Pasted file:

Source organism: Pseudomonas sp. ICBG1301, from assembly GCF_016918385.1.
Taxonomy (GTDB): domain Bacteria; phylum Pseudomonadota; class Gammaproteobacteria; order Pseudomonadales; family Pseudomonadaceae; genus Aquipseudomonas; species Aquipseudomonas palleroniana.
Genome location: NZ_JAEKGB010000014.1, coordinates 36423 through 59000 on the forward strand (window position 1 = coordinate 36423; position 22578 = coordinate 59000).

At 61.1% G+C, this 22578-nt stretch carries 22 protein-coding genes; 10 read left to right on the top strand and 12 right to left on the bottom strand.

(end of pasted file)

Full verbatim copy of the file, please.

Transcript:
Source organism: Pseudomonas sp. ICBG1301, from assembly GCF_016918385.1.
Taxonomy (GTDB): domain Bacteria; phylum Pseudomonadota; class Gammaproteobacteria; order Pseudomonadales; family Pseudomonadaceae; genus Aquipseudomonas; species Aquipseudomonas palleroniana.
Genome location: NZ_JAEKGB010000014.1, coordinates 36423 through 59000 on the forward strand (window position 1 = coordinate 36423; position 22578 = coordinate 59000).

At 61.1% G+C, this 22578-nt stretch carries 22 protein-coding genes; 10 read left to right on the top strand and 12 right to left on the bottom strand.